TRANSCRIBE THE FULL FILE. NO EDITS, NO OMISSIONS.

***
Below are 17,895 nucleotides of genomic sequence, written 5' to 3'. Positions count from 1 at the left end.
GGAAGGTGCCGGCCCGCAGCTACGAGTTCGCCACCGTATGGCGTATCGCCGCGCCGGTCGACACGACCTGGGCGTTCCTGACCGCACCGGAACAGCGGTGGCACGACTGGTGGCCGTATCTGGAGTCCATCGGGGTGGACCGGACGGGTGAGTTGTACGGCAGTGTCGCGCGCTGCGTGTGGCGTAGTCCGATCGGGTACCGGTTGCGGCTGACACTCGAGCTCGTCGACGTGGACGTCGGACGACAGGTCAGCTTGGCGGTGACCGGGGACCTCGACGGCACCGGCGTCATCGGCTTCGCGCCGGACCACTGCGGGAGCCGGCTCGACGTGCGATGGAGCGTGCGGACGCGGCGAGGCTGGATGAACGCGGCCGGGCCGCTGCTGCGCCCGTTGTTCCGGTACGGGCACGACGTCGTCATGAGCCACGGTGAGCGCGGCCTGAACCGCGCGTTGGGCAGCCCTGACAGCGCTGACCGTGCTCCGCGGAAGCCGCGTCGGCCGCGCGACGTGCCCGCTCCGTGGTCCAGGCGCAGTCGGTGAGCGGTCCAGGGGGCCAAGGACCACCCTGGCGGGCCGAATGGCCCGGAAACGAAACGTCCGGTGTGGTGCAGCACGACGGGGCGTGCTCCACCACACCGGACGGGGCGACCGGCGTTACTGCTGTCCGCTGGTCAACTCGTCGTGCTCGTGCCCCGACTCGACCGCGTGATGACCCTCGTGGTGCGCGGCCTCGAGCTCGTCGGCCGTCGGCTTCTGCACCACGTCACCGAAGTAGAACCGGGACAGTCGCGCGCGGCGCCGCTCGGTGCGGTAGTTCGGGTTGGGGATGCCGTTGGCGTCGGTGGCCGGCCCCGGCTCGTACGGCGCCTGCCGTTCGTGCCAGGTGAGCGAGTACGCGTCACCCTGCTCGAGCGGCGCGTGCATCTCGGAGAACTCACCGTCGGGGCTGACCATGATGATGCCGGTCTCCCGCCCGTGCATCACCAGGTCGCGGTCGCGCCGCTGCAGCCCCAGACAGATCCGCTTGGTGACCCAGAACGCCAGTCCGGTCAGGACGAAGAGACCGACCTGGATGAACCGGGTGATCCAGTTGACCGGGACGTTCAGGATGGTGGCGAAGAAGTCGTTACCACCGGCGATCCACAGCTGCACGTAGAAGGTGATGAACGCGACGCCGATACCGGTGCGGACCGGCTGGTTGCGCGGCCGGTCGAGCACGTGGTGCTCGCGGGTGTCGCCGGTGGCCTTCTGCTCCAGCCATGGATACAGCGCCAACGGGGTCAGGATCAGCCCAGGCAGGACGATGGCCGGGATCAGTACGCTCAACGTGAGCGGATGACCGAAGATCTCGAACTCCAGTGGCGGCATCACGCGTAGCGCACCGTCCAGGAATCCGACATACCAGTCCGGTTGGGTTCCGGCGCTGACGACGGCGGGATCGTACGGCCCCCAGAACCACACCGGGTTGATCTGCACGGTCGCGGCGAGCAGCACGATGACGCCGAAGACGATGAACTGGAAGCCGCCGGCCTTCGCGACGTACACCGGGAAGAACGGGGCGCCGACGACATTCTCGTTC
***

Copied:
Below are 17,895 nucleotides of genomic sequence, written 5' to 3'. Positions count from 1 at the left end.
GGAAGGTGCCGGCCCGCAGCTACGAGTTCGCCACCGTATGGCGTATCGCCGCGCCGGTCGACACGACCTGGGCGTTCCTGACCGCACCGGAACAGCGGTGGCACGACTGGTGGCCGTATCTGGAGTCCATCGGGGTGGACCGGACGGGTGAGTTGTACGGCAGTGTCGCGCGCTGCGTGTGGCGTAGTCCGATCGGGTACCGGTTGCGGCTGACACTCGAGCTCGTCGACGTGGACGTCGGACGACAGGTCAGCTTGGCGGTGACCGGGGACCTCGACGGCACCGGCGTCATCGGCTTCGCGCCGGACCACTGCGGGAGCCGGCTCGACGTGCGATGGAGCGTGCGGACGCGGCGAGGCTGGATGAACGCGGCCGGGCCGCTGCTGCGCCCGTTGTTCCGGTACGGGCACGACGTCGTCATGAGCCACGGTGAGCGCGGCCTGAACCGCGCGTTGGGCAGCCCTGACAGCGCTGACCGTGCTCCGCGGAAGCCGCGTCGGCCGCGCGACGTGCCCGCTCCGTGGTCCAGGCGCAGTCGGTGAGCGGTCCAGGGGGCCAAGGACCACCCTGGCGGGCCGAATGGCCCGGAAACGAAACGTCCGGTGTGGTGCAGCACGACGGGGCGTGCTCCACCACACCGGACGGGGCGACCGGCGTTACTGCTGTCCGCTGGTCAACTCGTCGTGCTCGTGCCCCGACTCGACCGCGTGATGACCCTCGTGGTGCGCGGCCTCGAGCTCGTCGGCCGTCGGCTTCTGCACCACGTCACCGAAGTAGAACCGGGACAGTCGCGCGCGGCGCCGCTCGGTGCGGTAGTTCGGGTTGGGGATGCCGTTGGCGTCGGTGGCCGGCCCCGGCTCGTACGGCGCCTGCCGTTCGTGCCAGGTGAGCGAGTACGCGTCACCCTGCTCGAGCGGCGCGTGCATCTCGGAGAACTCACCGTCGGGGCTGACCATGATGATGCCGGTCTCCCGCCCGTGCATCACCAGGTCGCGGTCGCGCCGCTGCAGCCCCAGACAGATCCGCTTGGTGACCCAGAACGCCAGTCCGGTCAGGACGAAGAGACCGACCTGGATGAACCGGGTGATCCAGTTGACCGGGACGTTCAGGATGGTGGCGAAGAAGTCGTTACCACCGGCGATCCACAGCTGCACGTAGAAGGTGATGAACGCGACGCCGATACCGGTGCGGACCGGCTGGTTGCGCGGCCGGTCGAGCACGTGGTGCTCGCGGGTGTCGCCGGTGGCCTTCTGCTCCAGCCATGGATACAGCGCCAACGGGGTCAGGATCAGCCCAGGCAGGACGATGGCCGGGATCAGTACGCTCAACGTGAGCGGATGACCGAAGATCTCGAACTCCAGTGGCGGCATCACGCGTAGCGCACCGTCCAGGAATCCGACATACCAGTCCGGTTGGGTTCCGGCGCTGACGACGGCGGGATCGTACGGCCCCCAGAACCACACCGGGTTGATCTGCACGGTCGCGGCGAGCAGCACGATGACGCCGAAGACGATGAACTGGAAGCCGCCGGCCTTCGCGACGTACACCGGGAAGAACGGGGCGCCGACGACATTCTCGTTC